Jennifer Murray – first woman to fly around the world in a helicopter and first woman to fly above both poles – will be the Keynote Speaker at the Fly It Forward® Award Luncheon in Vancouver, Canada
We are proud to announce that Jennifer Murray – first woman to fly around the world in a helicopter and first woman to fly above both poles – will help remit trophies to the winners of the 2017 Fly It Forward® Challenge that will take place during Women Of Aviation Worldwide Week, March 6-12.
Launched in 2010 to celebrate the centennial of the world’s first female pilot license earned by Raymonde de Laroche on March 8, 1910, the annual global Fly It Forward® competition challenges pilots from across the world to invite girls of any age to experience flight onboard a small aircraft.
The global initiative aims to address a glaring flight introduction gender gap. In 2017, a boy is still 3 times as likely as a girl to be encouraged to try flying.
“All aviation vocations begin with a passion for flight,” said Mireille Goyer, the airline-rated pilot who founded the initiative. “It is that passion that drives individuals to chose a career in the air and space industry.”
The Fly It Forward® titles and trophies reward the individuals and communities who document introducing the most girls and women to the sensations of flight in any small aircraft during the annual Women Of Aviation Worldwide Week. Categories include airport communities, pilots, and organizers.
In 2016, pilots flew more than 1,500 hours – equivalent to four around-the-word flights – to conduct 8,418 Fly It Forward® flights in aircraft ranging from balloons to ultralights to airplanes to helicopters. To win, communities routinely introduces hundreds to thousands of girls and women to flight during the Week.
“The Challenge’s titles reward pure human goodness articulated into tangible efforts to foster a more diverse and inclusive industry,” said Mireille Goyer.
This year, as the world celebrates 80 years of female helicopter pilots, Fly It Forward® Challenge winners will receive their trophies at the May 25 Fly It Forward® Award Luncheon in Vancouver, Canada, featuring Jennifer Murray as the keynote speaker.
“I am touched and honoured that you should ask me to be your keynote speaker. All that you are doing for gender equality in aviation is wonderful and very close to my heart. Indeed, it was one of the principal motivations for my global flights,” shared Jennifer Murray.
More than 40,000 (42% of the 96,000 participants to date) participated in female-centric events organized on four continents to celebrate the 5th annual Women Of Aviation Worldwide Week, March 3-8. Additional celebrations sprouted spontaneously around the globe.
The week addresses a key barrier to women’s participation in the industry’s technical fields, namely the lack of awareness of aviation and aerospace opportunities available to them. Aviation enthusiasts and organizations invite girls and women to visit local airports and industry facilities to experience for themselves the thrill of aviation.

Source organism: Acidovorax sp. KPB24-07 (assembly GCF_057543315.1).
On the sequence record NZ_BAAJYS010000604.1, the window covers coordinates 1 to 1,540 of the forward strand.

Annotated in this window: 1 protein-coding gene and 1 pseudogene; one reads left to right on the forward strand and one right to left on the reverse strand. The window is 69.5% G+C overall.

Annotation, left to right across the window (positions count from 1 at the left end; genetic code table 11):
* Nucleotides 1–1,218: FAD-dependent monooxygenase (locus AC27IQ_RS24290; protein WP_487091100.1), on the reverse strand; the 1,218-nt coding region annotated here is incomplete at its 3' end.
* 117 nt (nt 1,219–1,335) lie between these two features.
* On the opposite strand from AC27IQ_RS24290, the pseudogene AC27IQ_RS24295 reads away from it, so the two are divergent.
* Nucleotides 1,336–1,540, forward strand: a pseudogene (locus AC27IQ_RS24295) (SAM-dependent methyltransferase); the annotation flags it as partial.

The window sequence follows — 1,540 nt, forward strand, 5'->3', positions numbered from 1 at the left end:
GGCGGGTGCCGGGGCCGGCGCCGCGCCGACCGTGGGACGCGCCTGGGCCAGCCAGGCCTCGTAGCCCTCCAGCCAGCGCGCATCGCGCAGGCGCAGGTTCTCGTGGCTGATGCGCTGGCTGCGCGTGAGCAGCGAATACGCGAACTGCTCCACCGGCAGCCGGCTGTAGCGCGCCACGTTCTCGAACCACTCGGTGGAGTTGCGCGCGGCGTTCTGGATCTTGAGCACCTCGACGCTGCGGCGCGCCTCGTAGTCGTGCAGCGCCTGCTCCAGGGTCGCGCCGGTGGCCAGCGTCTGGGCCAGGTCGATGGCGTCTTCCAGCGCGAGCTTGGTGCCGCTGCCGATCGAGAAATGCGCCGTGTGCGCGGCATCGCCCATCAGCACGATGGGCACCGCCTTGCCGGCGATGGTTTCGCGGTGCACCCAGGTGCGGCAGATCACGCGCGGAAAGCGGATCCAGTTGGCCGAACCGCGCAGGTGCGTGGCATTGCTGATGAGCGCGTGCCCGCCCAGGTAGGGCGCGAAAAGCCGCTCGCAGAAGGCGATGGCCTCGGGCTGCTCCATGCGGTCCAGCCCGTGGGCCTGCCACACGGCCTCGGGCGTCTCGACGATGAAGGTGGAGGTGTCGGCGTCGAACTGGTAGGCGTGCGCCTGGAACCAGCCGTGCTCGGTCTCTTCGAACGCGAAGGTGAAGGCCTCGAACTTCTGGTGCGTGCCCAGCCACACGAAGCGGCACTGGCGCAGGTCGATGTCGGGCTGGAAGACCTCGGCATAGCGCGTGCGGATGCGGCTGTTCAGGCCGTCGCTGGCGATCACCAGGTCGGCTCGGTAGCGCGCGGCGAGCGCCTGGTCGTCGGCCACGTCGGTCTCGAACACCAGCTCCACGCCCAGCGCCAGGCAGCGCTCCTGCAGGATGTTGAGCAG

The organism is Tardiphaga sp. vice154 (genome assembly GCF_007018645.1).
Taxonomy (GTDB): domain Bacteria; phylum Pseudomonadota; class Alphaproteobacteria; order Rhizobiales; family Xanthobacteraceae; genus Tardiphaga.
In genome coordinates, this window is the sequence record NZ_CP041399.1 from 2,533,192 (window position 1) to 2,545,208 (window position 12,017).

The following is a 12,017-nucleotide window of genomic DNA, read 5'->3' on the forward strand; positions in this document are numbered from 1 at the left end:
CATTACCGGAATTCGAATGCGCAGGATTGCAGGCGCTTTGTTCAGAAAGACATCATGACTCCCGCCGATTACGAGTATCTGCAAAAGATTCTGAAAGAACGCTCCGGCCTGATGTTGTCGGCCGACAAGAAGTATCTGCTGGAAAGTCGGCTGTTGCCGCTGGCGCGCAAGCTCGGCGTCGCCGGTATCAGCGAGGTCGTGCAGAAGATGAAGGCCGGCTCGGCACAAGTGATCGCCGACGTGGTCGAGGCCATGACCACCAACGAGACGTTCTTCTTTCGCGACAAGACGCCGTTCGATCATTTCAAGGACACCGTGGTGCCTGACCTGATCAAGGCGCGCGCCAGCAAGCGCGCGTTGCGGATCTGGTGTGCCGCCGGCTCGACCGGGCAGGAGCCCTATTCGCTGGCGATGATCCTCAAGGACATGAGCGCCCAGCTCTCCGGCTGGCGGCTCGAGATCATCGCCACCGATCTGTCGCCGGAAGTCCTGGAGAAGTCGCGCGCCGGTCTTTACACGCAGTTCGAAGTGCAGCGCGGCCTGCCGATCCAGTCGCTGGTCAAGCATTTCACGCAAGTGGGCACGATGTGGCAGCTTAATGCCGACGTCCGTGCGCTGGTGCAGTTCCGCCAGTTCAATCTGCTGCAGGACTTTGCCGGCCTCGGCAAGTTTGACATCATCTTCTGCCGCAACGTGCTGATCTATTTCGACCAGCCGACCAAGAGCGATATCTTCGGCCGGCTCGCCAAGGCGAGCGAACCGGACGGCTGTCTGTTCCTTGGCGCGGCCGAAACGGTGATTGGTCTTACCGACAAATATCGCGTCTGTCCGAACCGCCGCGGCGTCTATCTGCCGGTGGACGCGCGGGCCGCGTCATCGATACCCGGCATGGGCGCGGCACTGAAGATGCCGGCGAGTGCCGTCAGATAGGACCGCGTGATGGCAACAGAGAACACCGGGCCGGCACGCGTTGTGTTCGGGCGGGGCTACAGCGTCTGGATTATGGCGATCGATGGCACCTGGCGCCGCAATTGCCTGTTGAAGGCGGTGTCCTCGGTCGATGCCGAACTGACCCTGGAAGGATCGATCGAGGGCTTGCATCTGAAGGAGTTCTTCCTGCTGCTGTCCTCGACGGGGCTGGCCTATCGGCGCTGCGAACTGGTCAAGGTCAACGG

A passion for flight drives all air and space vocations. Pilots reported 7,343 Fly It Forward® flights during the week bringing the total number of Fly It Forward® flights since 2010 to 21,656. Attendees had the opportunity to explore various aspects of aviation including touring control towers, exploring aircraft manufacturing plants, trying various aviation activities, and meeting role models (https://youtu.be/fd9T1MXluAg).
IWOAW conducts multiple annual contests and challenges to engage the female population and the industry. The annual Fly It Forward® Challenge rewards the aviation communities, training centers, and individuals who conduct the most Fly It Forward® flights during the week. Rules designed to ensure validity of data are strictly enforced to determine the winners among events and pilots registered for the competition.
The “Most Female Pilot Friendly Airport Worldwide” title identifies the aviation community that introduces the most girls and women to flying in a small aircraft during the week. No American aviation community has qualified for this title since Frederick, MD, won the title in 2011.
This year, Jasmine Gordon rallied the support of Del Sol Aviation and Cutter Aviation based at Albuquerque International Sunport, New Mexico, USA, to deliver 712 documented flights to local girls and women. Guests also had the opportunity to meet commercial pilots, peruse industry booths, and thanks to the Air Force’s celebration of 100 years of female pilots in combat, explore an HC-130. Albuquerque is the first event location to count slightly more female Fly It Forward® pilots than males since the beginning of the initiative.
Lachute Airport, Quebec, Canada, earned the first finalist position for “Most Female Pilot Friendly Airport Worldwide” and St Andrews Airport, Manitoba, Canada, the second finalist position.